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My writing experience
I've written for The Guardian, NPR Berlin, and New York magazine, and I'm the creator of Taxi Gourmet, an award-winning blog that's generated media coverage in major outlets including The New York Times, The Washington Post, The Wall Street Journal and the BBC.
My first book, Driving Hungry (Vintage, 2016), is a travelogue that "recalls [Hemingway's] A Moveable Feast," according to Canada's National Post. O, The Oprah Magazine, called it "sparkling." I've also contributed to multiple volumes of The Best Women's Travel Writing anthology series.
I grew up in a southern California family of butchers, bakers, failed farmers, and dedicated public library fans. At 17, I traveled to the former Soviet Union on a summer student exchange: that trip shattered my preconceptions about the world outside the USA. It also awakened a longing I didn't know I had: to understand other ways of being human. I decided to study cultural anthropology and started saving every penny I could to travel. Wherever I went, I did my best to immerse myself in the language and the food.
In Ecuador, I studied Spanish and recorded an oral history of an indigenous Quichua community in the Amazon jungle. In Italy, I harvested olives on a family farm in Tuscany, learned Italian from a nun in Umbria, and wrote about the origins of the tartufo di Pizzo in Calabria. In Thailand, I went to cooking school and learned nuad boran massage.
In 2005, after almost a decade of hopping between the nonprofit sector, the restaurant business, and my adventures outside the USA, I quit my 9-to-5 job and moved to Argentina to write full time. Hoping to meet people, trying to immerse myself in the language and movement of Buenos Aires, I started taking tango lessons.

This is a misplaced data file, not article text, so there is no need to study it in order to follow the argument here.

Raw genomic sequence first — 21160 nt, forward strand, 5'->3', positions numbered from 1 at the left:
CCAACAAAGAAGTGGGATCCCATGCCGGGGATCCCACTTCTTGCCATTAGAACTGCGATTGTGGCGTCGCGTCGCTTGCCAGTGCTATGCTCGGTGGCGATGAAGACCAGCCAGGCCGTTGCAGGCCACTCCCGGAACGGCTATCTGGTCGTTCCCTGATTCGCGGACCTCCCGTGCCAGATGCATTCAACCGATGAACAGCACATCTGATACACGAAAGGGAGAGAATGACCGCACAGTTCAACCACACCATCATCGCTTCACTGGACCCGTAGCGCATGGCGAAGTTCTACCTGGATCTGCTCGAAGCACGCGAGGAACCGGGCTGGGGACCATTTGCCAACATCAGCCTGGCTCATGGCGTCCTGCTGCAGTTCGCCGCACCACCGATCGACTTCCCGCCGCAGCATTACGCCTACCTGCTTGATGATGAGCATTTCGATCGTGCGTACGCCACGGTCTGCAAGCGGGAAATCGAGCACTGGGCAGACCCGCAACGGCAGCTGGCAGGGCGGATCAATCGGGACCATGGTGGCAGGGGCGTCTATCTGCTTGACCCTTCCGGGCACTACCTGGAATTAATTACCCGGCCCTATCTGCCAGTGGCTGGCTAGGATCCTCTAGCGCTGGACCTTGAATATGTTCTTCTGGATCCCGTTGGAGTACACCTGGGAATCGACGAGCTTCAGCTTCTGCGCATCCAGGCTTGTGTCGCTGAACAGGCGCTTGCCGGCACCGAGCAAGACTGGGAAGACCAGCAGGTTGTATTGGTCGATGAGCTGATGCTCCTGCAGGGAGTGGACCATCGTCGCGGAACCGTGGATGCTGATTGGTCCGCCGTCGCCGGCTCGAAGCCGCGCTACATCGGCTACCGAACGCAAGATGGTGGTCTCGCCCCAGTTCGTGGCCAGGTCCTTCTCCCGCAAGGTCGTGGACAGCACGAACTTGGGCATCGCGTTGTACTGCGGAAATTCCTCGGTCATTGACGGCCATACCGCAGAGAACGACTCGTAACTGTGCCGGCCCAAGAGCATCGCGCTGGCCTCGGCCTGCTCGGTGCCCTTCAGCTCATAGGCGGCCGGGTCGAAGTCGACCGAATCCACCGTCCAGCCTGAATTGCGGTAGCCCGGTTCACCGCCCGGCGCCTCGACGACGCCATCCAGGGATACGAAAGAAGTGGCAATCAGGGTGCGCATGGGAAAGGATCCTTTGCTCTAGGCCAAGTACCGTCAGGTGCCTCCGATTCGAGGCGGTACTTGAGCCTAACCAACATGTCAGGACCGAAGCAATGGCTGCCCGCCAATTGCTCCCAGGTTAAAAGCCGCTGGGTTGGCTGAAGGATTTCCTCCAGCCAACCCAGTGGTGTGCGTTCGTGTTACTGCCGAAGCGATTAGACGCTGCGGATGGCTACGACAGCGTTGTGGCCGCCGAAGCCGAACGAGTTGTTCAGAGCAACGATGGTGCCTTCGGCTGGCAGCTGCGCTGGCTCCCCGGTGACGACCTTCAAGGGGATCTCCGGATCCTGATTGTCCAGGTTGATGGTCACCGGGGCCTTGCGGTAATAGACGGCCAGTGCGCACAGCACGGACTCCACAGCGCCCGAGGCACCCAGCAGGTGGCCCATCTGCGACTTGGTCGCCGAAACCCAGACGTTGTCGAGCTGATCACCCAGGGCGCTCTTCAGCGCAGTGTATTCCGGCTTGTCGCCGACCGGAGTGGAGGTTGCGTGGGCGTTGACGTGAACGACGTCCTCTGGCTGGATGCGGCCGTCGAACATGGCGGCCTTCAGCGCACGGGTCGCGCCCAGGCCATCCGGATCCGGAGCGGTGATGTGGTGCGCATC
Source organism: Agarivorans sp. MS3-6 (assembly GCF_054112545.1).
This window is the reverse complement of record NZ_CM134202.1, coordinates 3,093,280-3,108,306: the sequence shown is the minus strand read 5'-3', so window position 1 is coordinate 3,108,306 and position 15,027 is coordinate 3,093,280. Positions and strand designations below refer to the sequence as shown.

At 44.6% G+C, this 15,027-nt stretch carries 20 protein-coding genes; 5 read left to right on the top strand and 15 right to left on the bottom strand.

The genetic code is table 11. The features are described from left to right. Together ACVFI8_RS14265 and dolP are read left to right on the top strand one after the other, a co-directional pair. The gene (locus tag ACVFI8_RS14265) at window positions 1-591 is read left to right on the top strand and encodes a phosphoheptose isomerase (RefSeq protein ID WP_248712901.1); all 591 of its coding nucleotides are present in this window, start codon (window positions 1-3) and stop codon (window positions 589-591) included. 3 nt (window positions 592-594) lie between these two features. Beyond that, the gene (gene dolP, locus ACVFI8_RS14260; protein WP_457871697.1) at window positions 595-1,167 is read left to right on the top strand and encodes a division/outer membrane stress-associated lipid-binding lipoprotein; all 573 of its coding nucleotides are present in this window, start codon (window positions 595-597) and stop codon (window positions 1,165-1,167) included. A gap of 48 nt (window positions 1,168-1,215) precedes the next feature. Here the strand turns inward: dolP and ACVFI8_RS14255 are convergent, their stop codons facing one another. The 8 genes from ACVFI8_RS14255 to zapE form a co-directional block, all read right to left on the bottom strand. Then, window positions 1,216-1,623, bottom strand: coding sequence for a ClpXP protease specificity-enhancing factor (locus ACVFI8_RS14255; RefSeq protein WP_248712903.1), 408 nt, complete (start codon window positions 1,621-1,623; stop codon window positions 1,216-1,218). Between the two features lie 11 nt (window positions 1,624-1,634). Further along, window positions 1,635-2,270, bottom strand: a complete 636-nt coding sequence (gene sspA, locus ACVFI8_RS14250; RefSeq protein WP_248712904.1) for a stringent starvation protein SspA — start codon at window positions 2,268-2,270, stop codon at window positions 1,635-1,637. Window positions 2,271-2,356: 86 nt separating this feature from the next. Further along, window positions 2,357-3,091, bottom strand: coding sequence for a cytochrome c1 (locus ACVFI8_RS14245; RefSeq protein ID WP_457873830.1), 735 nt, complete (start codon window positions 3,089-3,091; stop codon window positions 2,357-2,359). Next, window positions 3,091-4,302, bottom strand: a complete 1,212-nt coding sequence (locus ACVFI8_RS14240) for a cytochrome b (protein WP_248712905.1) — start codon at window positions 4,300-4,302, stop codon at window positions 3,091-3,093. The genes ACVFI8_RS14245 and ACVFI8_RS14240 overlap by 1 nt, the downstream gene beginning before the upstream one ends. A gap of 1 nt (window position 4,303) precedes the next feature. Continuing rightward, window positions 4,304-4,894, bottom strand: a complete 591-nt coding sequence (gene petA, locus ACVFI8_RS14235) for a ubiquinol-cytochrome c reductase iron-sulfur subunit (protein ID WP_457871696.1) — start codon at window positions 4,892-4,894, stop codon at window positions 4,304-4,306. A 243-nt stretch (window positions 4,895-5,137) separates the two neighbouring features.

Soon I was taking taxicabs to tango clubs at all hours. Along the way, I fell into fascinating conversations with taxistas, who seemed to know more about Buenos Aires, and about human nature, than anyone else I was meeting.
After a particularly bad turn on the dance floor one afternoon, I hailed a cab and asked the taxista to take me to his favorite place to eat. When I ended up at a neighborhood steakhouse called Parrilla Peña, face to face with an extraordinary plate of bife de lomo, I knew I was onto something.
I vowed to get into a taxi every week and ask the driver to take me to their favorite restaurant. I started a blog called Taxi Gourmet, where I wrote about my adventures.
Before long, my stories caught the attention of the media, and I decided to take the taxi adventures to other cities around the world, starting with New York City.
The cabbies in New York led me to some truly delicious food: souvlaki in Queens, fufu in the Bronx, goat curry in Brooklyn. Still, in limiting my adventures to the back seat, I sensed I was missing something. Then I met Iris and Constance Marie, two lady cab drivers who loved their jobs—and convinced me to become a yellow cab driver myself.
Driving a cab didn't just change my relationship with the city and my writing. It also taught me be more receptive: at least once a shift, a passenger would say or do something that surprised me in a good way. I learned to hold my assumptions in check, to have the courage to let people show me who they were.
A few months into cab driving in New York, I read a Lonely Planet piece about Berlin taxi drivers "who know as much about Nietzsche as they do about sausage." I couldn't resist the idea of traveling to Berlin to find out if this was true.
After just a few taxi adventures in Berlin, after meeting drivers who moonlighted as painters, musicians, and naturopaths—and who approached the driving itself as an art form—I saw the truth in the Lonely Planet's statement. And I fell deeply in love with Berlin, where the sense of possibility was just as powerful as the sense of history.
In 2011, I moved to Berlin, where I spend most of the year writing, leading writing workshops, and mentoring other writers. Every summer, I travel to Bulgaria, where my partner and I are building our dream writing retreat in the foothills of the Stara Planina (the Balkan mountain range).